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Second Etan Patz Case Juror Had 'Improper Information,' Defense Lawyers Say

By Irene Plagianos | March 31, 2017 5:45pm | Updated on April 3, 2017 8:45am
 Pedro Hernandez (right) was convicted of killing 6-year-old Etan Patz in 1979.
Pedro Hernandez (right) was convicted of killing 6-year-old Etan Patz in 1979.
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Stan Patz/ Steven Hirsch

LOWER MANHATTAN — Lawyers for Pedro Hernandez, the former SoHo bodega worker convicted in a retrial last month of killing 6-year-old Etan Patz, have found a juror to bolster their claim of jury contamination, which they hope will overturn Hernandez's guilty verdict.

Cateryn Kiernan, Juror #2 in the retrial, said she was informed that jurors from Hernandez's first trial were sitting with Etan's father, Stan Patz, during the retrial — something she was "shocked" to learn, according to court papers filed by Hernandez's defense team Friday afternoon.

Kiernan is the first deliberating juror to tell defense investigators that she was made aware of the previous jurors.  

Lawyers were not allowed to refer to the first trial, which ended in a hung jury in 2015, during Hernandez's second trial. 

While jurors might have known that there was a first trial, Hernandez's lawyers argue that knowing about the presence of previous jurors — several of whom have become vocal advocates of Hernandez's guilt — could sway a juror's opinion. 

"In this highly emotional case, the presence of the jurors from the first trial and their close and obvious relationship with Stanley Patz and the Patz family during the second trial conveyed the message that they believed in Mr. Hernandez's guilt," defense lawyers wrote in court papers. "This information deprived Mr. Hernandez of a fair trial."

Hernandez's lawyers started an investigation into jury contamination in February, after DNAinfo New York and Newsday reported that retrial juror Michael Castellon, interviewed after Hernandez's conviction on Feb. 14 said court officers made him aware that jurors from the first trial were attending the second trial.

Castellon declined to talk to Hernandez's lawyers' investigators.

Earlier in the month, defense lawyers filed a motion asking Manhattan Supreme Court Judge Maxwell Riley, who has proceeded over both trials, to throw out Hernandez's guilty verdict based on juror contamination, based on what DNAinfo and Newsday reported as well as similar statements made by an alternate juror, who was not part of the final deliberations over Hernandez's guilt.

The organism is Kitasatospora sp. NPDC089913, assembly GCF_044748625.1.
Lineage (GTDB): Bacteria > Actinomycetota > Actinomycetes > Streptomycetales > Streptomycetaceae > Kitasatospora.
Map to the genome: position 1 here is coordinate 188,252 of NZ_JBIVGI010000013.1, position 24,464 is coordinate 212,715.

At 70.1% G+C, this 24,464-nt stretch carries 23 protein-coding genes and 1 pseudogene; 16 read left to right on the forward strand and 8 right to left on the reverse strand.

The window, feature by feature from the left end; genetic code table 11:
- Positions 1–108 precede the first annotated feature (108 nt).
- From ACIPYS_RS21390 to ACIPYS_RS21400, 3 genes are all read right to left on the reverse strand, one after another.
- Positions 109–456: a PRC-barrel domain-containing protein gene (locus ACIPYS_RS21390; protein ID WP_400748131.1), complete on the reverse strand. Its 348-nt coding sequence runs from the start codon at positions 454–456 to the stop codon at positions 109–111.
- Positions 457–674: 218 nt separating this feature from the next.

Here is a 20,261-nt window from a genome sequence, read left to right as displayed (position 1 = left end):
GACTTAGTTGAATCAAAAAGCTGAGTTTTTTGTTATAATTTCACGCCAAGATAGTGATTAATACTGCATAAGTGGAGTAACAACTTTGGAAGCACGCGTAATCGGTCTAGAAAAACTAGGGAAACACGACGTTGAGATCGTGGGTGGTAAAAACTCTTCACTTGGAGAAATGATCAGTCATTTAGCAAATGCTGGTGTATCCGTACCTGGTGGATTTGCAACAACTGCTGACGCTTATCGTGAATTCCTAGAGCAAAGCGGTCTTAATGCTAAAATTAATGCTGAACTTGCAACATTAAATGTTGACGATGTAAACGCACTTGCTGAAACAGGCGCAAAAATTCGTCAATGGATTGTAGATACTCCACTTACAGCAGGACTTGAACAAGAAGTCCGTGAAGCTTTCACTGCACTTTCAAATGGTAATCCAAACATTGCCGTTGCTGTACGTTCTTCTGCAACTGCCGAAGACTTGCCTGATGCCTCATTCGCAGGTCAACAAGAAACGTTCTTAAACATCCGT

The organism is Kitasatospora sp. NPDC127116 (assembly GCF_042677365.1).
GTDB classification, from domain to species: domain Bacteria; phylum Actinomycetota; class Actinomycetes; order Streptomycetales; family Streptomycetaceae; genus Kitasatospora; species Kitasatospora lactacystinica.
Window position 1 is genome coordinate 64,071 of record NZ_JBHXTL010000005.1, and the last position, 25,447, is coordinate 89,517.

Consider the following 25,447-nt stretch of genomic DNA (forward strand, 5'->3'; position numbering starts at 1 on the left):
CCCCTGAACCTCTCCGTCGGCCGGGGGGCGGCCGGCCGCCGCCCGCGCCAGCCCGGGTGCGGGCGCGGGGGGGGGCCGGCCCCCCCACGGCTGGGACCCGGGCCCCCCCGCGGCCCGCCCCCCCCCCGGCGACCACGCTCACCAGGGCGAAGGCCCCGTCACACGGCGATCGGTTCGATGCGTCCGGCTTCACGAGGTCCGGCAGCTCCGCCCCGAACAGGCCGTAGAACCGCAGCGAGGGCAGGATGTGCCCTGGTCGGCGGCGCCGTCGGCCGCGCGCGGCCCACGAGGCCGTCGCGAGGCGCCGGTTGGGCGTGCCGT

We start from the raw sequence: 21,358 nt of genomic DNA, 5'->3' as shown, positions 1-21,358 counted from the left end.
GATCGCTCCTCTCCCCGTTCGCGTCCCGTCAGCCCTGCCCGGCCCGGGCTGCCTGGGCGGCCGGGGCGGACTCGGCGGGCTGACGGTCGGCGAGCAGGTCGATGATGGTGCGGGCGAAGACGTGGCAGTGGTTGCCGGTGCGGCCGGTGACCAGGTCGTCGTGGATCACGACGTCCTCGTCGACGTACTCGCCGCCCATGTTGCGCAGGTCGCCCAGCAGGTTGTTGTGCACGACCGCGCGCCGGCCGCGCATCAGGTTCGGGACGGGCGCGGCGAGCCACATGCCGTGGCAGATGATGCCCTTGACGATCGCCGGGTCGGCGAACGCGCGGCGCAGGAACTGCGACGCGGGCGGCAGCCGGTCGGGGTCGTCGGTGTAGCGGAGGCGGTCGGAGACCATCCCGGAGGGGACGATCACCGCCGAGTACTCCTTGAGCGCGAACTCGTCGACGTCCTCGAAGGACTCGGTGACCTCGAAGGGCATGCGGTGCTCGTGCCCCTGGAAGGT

Kiernan told investigators that she was made aware earlier in the trial that the previous jurors were attending, though she didn't remember by whom, saying it could have been a friend.

But later in the trial, perhaps even during deliberations, she was told specifically that the people sitting by Stan Patz were in fact the previous jurors, people she had thought during the trial were family members.

She said that "baffled" and "shocked" her. She also couldn't remember if that was told to her by court officers or another juror, but she said the jurors had become friends with the court officers.

Prosecutors dismissed the defense's claims in their response to the court, saying that Hernandez still had a fair trial.

The judge is expected to rule on the motion in early April.

Lawyers for Hernandez, a father of three from New Jersey with no prior criminal record, argued that their client suffers from delusions and a low I.Q., and that his confessions were coerced by police.

Etan Patz, who disappeared in 1979 after he was allowed to walk less than two blocks to his Prince Street bus stop by himself for the first time, was never found. He was declared dead in 2001.

Hernandez has been in jail since his 2012 arrest, after a relative contacted police, saying Hernandez had confessed many years earlier to hurting a young boy. 

In several hours of taped confessions to authorities, Hernandez described strangling a small boy, then placing his limp body in a garbage bag and throwing him on a nearby trash heap.